File spoon-archives/lyotard.archive/lyotard_2001/lyotard.0110, message 110

Date: Tue, 23 Oct 2001 22:28:34 -0500
Subject: Re: terrorism wrote:

> Our responses to this should be founded on the recognition of the
> inadequacy of our ethics when dealing with terror and destruction.

> ethics in these days is not about joy and life but about the 
> acceptable limits to a culture which accepts none.


I am afraid I must disagree with you about this.  While I tend to agree
that this is a new set (unfortunately not null), I don't think it
changes everything.  To be banal, life goes on....bra.  

Regarding your first point about the inadequacy of our ethics when
dealing with terror and destruction, I'm sure you are aware of others
who have argued precisely for the opposing view.  

When Victor Frankl was incarcerated in the camps during World War II, he
noticed the ones who best coped with the terror were those who had a
sense of meaning or purpose in their lives. It was those without ethics
who found a sense of inadequacy in the camps.  They simply had no
resistance to the terror.

I am not sure everything can be reduced to political action. There
always remains a place for resistance and refusal. It exists long before
there is any hope of solidarity with others or the formation of a viable
political movement. 

Sometimes someone just says no.  History remains a perpetual

There is always terror to some degree.  It happens because we are
organisms who are born and must die.  It makes us fragile and vulnerable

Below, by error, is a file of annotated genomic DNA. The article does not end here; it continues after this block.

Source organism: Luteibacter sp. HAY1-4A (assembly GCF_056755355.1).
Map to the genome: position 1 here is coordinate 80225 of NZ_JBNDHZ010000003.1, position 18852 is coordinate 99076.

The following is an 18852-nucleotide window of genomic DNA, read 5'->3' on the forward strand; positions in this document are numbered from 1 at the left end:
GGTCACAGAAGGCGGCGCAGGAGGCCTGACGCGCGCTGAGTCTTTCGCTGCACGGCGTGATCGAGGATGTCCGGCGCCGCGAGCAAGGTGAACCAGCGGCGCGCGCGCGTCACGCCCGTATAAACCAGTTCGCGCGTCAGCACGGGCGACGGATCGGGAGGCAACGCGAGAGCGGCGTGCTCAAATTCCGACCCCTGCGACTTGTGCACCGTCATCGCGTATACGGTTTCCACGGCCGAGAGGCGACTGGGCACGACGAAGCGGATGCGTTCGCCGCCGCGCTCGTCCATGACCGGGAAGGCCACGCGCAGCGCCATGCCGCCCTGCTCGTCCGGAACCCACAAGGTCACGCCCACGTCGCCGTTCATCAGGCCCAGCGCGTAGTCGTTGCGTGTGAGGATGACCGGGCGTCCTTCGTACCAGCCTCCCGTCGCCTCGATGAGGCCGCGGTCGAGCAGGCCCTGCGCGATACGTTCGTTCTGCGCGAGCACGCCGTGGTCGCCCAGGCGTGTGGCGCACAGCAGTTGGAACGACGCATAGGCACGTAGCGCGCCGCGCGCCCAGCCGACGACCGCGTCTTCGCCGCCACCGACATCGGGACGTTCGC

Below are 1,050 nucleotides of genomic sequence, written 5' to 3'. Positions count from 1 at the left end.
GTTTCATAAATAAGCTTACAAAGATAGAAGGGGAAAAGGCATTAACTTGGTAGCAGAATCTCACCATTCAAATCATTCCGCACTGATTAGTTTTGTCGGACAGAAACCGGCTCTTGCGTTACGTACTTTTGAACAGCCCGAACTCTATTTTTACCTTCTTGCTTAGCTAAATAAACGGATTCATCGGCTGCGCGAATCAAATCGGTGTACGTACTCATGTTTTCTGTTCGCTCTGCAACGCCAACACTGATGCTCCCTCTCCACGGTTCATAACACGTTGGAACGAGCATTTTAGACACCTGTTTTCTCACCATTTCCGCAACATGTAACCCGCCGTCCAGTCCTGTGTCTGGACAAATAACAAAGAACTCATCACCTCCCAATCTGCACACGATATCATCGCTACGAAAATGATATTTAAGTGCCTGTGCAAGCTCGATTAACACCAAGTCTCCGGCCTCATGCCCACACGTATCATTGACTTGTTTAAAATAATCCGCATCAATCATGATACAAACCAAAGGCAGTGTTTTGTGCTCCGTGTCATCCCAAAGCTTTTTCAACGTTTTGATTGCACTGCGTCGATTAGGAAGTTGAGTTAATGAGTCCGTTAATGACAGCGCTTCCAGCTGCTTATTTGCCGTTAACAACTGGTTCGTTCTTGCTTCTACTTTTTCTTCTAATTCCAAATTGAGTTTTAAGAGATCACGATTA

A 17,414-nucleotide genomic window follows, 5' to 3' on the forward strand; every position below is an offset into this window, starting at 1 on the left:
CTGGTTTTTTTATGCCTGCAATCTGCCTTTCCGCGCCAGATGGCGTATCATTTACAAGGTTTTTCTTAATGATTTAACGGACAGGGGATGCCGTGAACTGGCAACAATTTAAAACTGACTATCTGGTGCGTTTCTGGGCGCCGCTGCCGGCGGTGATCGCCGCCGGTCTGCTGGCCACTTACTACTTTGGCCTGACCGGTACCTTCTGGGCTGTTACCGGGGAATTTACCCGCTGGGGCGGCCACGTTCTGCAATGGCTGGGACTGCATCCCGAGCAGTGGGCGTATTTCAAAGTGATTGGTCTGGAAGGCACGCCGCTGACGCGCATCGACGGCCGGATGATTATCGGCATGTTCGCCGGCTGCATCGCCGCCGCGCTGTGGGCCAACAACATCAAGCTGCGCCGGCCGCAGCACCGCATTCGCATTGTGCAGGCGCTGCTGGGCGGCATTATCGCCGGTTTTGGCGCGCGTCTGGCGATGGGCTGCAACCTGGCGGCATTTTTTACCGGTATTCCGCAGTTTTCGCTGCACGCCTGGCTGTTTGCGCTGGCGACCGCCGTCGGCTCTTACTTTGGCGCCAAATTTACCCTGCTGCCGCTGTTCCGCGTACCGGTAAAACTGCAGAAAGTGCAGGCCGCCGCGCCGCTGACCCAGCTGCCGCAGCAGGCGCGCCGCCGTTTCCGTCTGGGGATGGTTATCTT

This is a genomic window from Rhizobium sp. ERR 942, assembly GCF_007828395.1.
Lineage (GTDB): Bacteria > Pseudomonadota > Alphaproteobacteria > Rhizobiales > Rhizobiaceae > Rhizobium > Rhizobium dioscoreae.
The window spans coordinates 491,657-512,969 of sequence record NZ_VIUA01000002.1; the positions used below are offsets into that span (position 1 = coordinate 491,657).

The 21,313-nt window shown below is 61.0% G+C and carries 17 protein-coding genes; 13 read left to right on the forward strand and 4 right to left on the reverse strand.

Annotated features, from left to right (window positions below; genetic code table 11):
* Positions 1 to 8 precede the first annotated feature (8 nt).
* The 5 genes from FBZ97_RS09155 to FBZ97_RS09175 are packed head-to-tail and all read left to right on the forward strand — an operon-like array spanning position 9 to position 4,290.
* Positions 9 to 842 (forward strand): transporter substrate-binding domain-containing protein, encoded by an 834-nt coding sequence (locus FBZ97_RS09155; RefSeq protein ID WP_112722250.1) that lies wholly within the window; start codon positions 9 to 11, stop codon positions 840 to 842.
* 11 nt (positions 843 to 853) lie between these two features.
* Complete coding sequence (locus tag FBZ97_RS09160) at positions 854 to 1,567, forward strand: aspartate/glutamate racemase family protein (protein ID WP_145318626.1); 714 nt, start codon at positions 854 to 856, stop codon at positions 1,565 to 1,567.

to others more powerful than we are.  Since an organism needs air,
water, food, shelter, those who can withhold such things inspire fear in
us. A certain baseline of terror is hardwired into the nature of things.

In the midst of all this, happiness remains as a perpetual possibility.
Joy and life are not merely luxuries, but essential if we are not merely
to persist on the earth, but to prevail.

Long before Kant and an age that tried in vain to mediate between
Christian agape and enlightened self-interest (the perennial Western
European question - what are my duties to my neighbor?), the Greeks who
invented ethics recognized that it dealt directly with the question of
happiness (what they called eu-daimona, literally good daimon) and what
some have translated as human flourishing.

Epicurus went beyond Aristotle in recognizing that the good which all
seek is pleasure, but that not all pleasure is necessarily desirable.
The still pleasure which comes from the recognition that our needs have
their limits is boundless and need never end.  To realize such pleasure
is to live like a god on earth.  That is happiness as Epicurus defined
it. Life as a pagan joy. The wine dark sea remains calm and lucid after
the storm.

Epicurus also recognized that what stands in the way of this realization
of ataraxia or human flourishing is terror - our fear of death and fear
of the gods, or divine retribution.  

I say that the ethics needed today in the face of terror requires both
resistance and tranquility.  We must recognize our weakness, but also
recognize we can endure their haughty power through Kynicism and pagan
laughter. In the midst of all this tragedy, farting is the appropriate
ethical response, perhaps.



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